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69. Bishops and curates are bound to admit the commissaries of papal indulgences with all reverence.

Here we see the power of the hierarchy of the church at the time of Luther. All the power of the Church was gathered in the Pope and then each of those under him had their power given by the persons over them in the chain of command.

The pope had “Archbishops” who had authority over whole countries. Then the Archbishops had “bishops” who would be over cities or county parishes. Then the Bishops had all the “priests” for the local parishes that they had authority over. The “curates” that Luther mentioned here were most often assistants to the local priests in larger parishes and they had their power from the priests.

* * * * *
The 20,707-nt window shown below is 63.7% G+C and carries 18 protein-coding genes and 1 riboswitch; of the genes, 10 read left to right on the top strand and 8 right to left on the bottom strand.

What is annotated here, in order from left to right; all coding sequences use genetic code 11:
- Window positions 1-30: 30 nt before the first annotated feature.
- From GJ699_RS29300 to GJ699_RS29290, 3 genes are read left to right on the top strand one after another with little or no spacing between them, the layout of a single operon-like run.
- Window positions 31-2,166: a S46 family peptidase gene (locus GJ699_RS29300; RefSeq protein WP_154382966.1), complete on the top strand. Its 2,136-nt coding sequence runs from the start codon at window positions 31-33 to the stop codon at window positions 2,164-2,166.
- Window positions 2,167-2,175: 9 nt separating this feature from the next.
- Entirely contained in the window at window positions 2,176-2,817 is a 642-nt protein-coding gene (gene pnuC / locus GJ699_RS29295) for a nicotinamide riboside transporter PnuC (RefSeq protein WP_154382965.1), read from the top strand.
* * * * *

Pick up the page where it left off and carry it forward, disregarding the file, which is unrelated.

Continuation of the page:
A “Commissary Apostolic” was one who was commissioned by the Pope to have power and control over a certain task or responsibility. They had their power directly from the Pope and in the area that they were responsible for they had only the pope as their superior. Those who were commissioned by the pope to sell the indulgences were just such “Commissaries Apostolic” and therefore in the area of indulgences were even more powerful than the Archbishops and Bishops. They were allowed to speak in the individual parishes even without the permission of the priests of the parish.

Luther at this writing still had respect for the authority of the church and correctly stated that the commissaries should be held in reverence and given their “due” by the leaders of the local churches where they came to sell indulgences.


Father of love pour our Your mercy on me today that I may humble myself before all those that You have placed in authority over me. Help me to see in them Your guiding hand and protecting arm. In Christ I pray, Amen.